John Prine Wednesday, March 20, Masonic Temple
Let’s hoist one to the idea of hanging in there.
This is the story of John Prine, who years ago left the major-label world and rode it out with his own, independent releases until finally they began producing rich fruit.
His two most recent records - “The Missing Years” and “Lost Dogs & Mixed Blessings” - are the best one-two punch of his career, and he drew heavily on both Wednesday night. Happily, the new material is just as good as his older, better-known work, which also was well-represented Wednesday.
Prine has never seemed happier, or more confident, onstage than at the Masonic Temple. In the past, he has struggled with his performing identity - sometimes a rocker, sometimes a folkie - but his new Lost Dogs band ties all the loose ends together.
Mandolin and accordion lent a rootsy resonance to such songs as “Fishin’ and Whistlin’,” while “Lucky Larue” and “Quit Hollerin’ At Me” got a cool Memphis soul groove.
Sometimes, Prine’s band brings to mind such other heartland rockers as the Band and John Mellencamp. Other times, it feels loose and limber as Dylan’s road band.
At the end of an extended solo acoustic set - it included a marvelous, introspective “Chain of Sorrow,” “Dear Abbey,” “Donald and Lydia,” “Grandpa Was a Carpenter” and “Big Old Goofy World” - Prine was joined by bandmates on horns and mandolin for a version of “Sam Stone” that evoked rural bandstands and World War I, not Vietnam.
Organ and guitars joined up to create a moody “Quit Hollerin’ At Me,” and the new “Lake Marie” has become an extended, rocking set-piece highlighted by slide guitar and a rambunctious twin lead-guitar section.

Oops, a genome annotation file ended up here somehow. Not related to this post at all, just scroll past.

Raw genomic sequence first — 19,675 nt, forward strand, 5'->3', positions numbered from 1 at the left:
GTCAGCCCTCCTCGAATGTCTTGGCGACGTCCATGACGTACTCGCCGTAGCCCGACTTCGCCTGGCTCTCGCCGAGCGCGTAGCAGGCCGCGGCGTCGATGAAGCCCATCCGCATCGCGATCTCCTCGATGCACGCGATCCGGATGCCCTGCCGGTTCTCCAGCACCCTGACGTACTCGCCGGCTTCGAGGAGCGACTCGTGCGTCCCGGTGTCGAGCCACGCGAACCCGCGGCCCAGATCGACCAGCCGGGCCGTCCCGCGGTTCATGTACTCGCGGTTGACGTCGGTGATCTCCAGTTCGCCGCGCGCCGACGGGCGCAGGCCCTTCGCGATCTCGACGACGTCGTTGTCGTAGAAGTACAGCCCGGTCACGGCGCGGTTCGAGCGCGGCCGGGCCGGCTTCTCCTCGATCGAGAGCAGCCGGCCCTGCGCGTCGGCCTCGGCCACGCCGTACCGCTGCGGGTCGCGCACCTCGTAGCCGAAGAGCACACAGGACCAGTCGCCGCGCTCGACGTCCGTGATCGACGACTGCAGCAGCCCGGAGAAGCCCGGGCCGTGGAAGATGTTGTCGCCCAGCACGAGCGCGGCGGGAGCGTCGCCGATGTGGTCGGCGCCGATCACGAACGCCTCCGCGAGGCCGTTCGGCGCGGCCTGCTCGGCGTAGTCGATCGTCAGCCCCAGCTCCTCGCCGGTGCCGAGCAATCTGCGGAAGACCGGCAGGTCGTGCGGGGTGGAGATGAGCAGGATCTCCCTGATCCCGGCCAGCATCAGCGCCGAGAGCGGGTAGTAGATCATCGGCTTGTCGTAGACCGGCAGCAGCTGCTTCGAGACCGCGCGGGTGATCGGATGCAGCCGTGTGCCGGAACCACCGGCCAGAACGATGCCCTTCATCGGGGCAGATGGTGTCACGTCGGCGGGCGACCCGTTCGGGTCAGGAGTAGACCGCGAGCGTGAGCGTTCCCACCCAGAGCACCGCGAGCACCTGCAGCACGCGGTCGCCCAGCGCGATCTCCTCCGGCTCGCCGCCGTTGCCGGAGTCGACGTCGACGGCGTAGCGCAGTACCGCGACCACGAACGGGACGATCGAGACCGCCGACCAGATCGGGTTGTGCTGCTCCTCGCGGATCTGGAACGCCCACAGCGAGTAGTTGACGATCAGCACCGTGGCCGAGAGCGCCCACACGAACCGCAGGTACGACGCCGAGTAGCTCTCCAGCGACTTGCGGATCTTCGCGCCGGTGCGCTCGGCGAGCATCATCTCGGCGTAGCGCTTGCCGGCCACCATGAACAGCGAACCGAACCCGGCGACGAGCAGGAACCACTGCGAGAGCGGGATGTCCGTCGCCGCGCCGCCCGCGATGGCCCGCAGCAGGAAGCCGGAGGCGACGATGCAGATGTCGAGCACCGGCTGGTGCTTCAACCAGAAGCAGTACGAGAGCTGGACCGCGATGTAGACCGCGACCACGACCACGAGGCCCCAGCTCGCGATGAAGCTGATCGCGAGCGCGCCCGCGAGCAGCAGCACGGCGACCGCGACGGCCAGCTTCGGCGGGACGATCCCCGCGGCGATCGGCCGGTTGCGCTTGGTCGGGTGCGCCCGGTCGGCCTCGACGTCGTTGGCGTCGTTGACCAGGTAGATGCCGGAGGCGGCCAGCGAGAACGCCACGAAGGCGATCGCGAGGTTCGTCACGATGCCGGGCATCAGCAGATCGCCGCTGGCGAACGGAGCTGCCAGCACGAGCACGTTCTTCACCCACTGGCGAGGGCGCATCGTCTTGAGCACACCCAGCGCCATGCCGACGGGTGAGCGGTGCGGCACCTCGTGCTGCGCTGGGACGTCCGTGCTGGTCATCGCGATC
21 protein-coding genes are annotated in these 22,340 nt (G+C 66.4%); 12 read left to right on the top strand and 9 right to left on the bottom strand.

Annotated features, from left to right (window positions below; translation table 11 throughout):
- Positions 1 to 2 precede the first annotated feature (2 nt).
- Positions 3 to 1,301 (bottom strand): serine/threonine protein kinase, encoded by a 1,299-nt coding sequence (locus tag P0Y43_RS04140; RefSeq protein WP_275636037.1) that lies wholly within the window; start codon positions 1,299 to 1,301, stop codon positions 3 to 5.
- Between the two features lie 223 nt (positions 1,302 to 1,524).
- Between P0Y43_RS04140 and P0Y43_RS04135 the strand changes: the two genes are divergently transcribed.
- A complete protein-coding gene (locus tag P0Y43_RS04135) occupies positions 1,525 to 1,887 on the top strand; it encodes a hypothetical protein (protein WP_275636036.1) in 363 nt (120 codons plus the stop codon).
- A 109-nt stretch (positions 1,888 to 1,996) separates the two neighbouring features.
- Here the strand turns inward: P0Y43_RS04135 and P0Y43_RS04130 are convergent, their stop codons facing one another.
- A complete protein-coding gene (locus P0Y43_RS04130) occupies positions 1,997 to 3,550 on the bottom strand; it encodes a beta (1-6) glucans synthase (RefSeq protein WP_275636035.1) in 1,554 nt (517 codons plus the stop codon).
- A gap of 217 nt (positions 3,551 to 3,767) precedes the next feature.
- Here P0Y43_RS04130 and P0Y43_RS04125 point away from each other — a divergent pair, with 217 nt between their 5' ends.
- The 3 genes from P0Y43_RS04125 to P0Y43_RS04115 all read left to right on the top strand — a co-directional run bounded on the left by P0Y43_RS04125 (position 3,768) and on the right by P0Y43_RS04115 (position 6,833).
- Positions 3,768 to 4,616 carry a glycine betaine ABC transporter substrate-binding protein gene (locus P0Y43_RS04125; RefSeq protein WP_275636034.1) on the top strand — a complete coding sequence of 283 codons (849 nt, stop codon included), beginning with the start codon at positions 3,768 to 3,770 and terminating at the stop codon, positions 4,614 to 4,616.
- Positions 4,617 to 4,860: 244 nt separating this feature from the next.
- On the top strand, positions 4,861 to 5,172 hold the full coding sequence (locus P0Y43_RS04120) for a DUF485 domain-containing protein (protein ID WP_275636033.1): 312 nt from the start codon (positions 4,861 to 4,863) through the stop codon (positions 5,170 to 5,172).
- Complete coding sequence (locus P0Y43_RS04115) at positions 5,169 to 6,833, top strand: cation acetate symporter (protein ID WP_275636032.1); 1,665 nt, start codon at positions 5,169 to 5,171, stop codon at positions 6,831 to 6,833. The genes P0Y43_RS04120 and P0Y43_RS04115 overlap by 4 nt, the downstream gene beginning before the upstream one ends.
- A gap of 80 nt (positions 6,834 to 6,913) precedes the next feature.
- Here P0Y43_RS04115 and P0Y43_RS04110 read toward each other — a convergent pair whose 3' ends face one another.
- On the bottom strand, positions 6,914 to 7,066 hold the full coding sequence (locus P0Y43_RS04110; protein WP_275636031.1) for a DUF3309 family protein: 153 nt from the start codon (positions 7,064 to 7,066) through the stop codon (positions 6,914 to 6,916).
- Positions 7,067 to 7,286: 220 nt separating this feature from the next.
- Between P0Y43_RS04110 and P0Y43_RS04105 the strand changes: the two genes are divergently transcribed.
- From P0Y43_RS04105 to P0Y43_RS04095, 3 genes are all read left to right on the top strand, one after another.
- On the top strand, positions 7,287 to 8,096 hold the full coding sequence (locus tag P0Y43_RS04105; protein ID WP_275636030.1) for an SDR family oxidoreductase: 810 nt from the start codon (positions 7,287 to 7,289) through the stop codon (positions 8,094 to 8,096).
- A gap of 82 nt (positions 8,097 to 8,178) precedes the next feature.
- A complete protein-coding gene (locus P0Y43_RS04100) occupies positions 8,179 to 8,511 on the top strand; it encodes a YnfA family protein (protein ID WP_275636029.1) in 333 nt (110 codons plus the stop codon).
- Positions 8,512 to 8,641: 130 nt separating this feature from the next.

Wednesday, Prine followed it with a quiet “Hello In There,” its brilliant evocation of aging staged with string bass, accordion and gently weeping guitar.
Prine has a marvelous mind. His songs are rich with images and beautifully crafted lyrics. Non sequiturs snuggle up to insights of real substance.
At a casual listen, some songs may appear as humorous trifles, but a deeper listening reveals that Prine has located an image - no matter how unlikely - that drills home his sentiment.
“Quit Hollerin’ At Me” may seem like a song about TV commercials and angry spouses the neighbors “already think my name is ‘Where the hell you been?”’ - but it’s really about inner demons: “Cause there ain’t no voice that’s louder than the one inside my brain.”
Heather Eatman, a young singer/songwriter signed to Prine’s Oh Boy Records, opened with an impressive set of edgy folk songs mostly dealing with ragged heroines living on the margins. She won over the crowd with her witty songwriting and engaging personality.